"Jaguars’ Plan To Show Other NFL Games On Video Boards Misses Root Of League Attendance Problems"
The Jacksonville Jaguars are planning to spend about $50 million to install new video boards at EverBank Field, and they’re going to use them in an innovative way. Jacksonville president Mark Lamping told SportsBusinessDaily that a portion of the video board might broadcast games from the NFL Network’s RedZone channel, which shows key moments from games around the league.
“We know this would be welcomed by the large portion of our fans who are transplants to Jacksonville, as well as all fantasy football enthusiasts,” Lamping said.
NFL attendance has experienced a marked drop over the last few seasons, and as a result, franchise owners and the league itself are looking for ways to get fans off the couch and into the stands. But while Jacksonville’s plan may work on the margins, it seems to miss the overall point. Part of the attendance drop is surely due to the economic recession and slow recovery. But most of it is probably an unintended consequence of a deliberate business strategy that has made the NFL the most TV-friendly sports league at the same time it was pricing average fans out of the game.
NFL ticket prices rose 24 percent from 2007 to 2012, and the average NFL ticket now costs around $78. According to Fanexperience.com, it costs more than $400 to take a family of four to the average NFL game, including the cost of food, beverages, and parking. By comparison, the average fan can buy DirecTV’s NFL Sunday Ticket, which offers every game, for $225 a season. They can purchase the NFL Network’s RedZone channel, which shows every scoring play from every game, for $49.99 for the entire season.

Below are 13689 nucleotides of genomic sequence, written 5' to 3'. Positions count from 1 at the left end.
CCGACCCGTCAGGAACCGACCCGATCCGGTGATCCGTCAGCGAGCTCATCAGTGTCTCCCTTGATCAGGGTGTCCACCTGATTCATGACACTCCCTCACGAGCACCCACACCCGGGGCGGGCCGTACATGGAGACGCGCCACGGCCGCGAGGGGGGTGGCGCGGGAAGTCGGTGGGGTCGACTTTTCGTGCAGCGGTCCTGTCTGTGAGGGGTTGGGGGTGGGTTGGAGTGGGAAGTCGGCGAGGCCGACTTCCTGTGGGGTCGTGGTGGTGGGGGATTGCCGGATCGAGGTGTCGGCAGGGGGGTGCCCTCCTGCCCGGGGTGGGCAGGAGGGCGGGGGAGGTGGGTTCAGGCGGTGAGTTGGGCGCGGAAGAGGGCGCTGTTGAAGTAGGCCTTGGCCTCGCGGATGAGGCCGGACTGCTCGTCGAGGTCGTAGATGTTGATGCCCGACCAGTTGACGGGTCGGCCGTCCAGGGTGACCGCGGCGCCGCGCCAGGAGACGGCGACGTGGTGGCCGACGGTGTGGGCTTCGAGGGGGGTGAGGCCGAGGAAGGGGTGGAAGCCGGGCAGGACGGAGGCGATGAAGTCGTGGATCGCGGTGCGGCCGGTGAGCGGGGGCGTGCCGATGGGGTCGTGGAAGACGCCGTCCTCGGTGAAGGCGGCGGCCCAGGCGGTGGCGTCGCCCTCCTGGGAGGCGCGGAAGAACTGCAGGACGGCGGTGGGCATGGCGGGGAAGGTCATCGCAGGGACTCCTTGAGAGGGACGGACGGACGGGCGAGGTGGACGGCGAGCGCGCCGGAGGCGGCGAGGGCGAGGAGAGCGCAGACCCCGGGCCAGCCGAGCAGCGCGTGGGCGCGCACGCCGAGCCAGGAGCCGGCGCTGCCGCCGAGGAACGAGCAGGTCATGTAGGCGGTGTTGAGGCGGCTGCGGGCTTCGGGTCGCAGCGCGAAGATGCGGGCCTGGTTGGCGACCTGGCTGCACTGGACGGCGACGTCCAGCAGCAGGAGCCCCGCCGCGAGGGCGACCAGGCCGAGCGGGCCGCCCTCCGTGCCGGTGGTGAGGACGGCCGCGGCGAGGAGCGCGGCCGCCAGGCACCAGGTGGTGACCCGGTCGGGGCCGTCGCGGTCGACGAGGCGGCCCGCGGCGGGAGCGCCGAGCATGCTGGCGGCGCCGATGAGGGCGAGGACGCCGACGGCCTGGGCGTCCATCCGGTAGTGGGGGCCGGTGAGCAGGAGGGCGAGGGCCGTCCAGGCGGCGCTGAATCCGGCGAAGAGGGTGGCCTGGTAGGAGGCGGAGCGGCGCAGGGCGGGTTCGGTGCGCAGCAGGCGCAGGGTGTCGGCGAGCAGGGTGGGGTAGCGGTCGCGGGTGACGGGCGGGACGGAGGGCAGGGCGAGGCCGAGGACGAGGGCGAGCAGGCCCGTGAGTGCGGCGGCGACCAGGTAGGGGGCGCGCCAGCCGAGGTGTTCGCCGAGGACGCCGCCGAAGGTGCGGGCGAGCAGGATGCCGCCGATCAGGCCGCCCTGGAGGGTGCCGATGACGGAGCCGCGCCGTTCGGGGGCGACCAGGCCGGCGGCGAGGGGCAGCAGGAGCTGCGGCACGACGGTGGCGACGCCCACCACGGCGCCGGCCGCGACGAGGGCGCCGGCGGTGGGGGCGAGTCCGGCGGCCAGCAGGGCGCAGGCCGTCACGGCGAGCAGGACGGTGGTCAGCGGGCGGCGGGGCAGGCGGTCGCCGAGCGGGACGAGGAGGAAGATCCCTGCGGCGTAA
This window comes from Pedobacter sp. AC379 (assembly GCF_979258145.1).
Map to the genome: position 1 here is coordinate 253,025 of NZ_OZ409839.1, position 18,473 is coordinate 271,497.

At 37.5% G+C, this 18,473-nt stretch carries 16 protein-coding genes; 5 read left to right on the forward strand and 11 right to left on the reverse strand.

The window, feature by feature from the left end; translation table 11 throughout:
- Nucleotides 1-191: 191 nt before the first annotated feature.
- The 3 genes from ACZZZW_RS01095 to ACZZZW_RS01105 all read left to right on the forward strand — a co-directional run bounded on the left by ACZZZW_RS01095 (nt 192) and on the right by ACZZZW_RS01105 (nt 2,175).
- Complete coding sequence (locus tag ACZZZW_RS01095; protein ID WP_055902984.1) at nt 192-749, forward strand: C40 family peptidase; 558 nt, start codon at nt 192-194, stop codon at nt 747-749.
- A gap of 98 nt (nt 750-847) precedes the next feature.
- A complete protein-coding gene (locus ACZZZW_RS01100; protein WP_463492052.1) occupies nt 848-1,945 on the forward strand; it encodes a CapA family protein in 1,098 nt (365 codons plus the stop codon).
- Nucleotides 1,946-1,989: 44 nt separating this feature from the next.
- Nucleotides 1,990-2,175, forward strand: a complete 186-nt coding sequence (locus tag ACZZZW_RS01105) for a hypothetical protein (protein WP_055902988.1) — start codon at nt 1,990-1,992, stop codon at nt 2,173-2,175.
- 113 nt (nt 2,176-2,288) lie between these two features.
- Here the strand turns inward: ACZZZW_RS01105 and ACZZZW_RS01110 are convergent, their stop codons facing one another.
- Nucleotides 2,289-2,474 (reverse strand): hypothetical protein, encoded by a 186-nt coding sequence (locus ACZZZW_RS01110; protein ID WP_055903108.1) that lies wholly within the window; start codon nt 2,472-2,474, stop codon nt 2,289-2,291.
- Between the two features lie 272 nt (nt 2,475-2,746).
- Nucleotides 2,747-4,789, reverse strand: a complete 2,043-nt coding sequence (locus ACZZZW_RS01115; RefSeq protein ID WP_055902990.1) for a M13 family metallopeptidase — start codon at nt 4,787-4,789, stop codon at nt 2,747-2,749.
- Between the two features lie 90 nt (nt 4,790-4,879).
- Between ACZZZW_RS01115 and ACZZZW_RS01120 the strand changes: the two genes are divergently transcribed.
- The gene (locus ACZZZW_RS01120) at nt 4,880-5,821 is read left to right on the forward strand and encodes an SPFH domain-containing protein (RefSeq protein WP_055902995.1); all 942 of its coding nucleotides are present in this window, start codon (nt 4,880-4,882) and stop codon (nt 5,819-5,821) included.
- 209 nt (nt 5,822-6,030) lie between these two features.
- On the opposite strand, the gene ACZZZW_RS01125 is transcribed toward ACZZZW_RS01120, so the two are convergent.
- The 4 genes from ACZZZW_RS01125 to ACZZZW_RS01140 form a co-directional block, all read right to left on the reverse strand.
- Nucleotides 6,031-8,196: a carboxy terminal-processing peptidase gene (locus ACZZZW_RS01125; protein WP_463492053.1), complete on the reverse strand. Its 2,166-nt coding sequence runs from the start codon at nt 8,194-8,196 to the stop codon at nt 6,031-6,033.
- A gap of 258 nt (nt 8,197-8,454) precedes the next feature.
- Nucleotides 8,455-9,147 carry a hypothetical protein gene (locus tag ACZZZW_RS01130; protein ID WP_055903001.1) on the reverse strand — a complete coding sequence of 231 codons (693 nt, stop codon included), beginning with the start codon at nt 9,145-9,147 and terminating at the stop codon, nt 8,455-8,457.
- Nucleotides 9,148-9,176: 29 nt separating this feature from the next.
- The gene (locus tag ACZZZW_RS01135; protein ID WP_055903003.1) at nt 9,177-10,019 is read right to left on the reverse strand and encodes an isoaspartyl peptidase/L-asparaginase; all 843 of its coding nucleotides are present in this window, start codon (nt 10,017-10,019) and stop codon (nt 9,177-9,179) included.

For those prices, they can watch the games in high-definition, avoid the non-stop commercial breaks that occur during NFL games by flipping channels, and monitor their fantasy football teams, all while drinking cheap beer and avoiding stale nachos that cost $7.50. And they are! The NFL’s TV ratings haven’t slumped. It is winning on Thursday nights, Sunday afternoons, Sunday evenings, and Monday nights. Its consolidated schedule gives it built-in advantages over other sports on TV, and it has used them to become sports’ biggest broadcast behemoth.
I’m not sold that the problem is as simple as “high-definition TV is keeping fans at home,” as some have made it. As such, I’m not sure offering fans the RedZone channel on a massive video board is going to make them want to come to games, especially those played by a team like Jacksonville that has won only seven games in the last two years. The solution seems far simpler than that. Making the game more expensive to access in the stadium at the same time you’re making it easier and cheaper to access from home will naturally lead to more people watching it from their couch. The way to fix that isn’t to make it harder to access from home or to offer fans more viewing opportunities at the stadium. It’s to make getting into the stadium more affordable for the average NFL fan.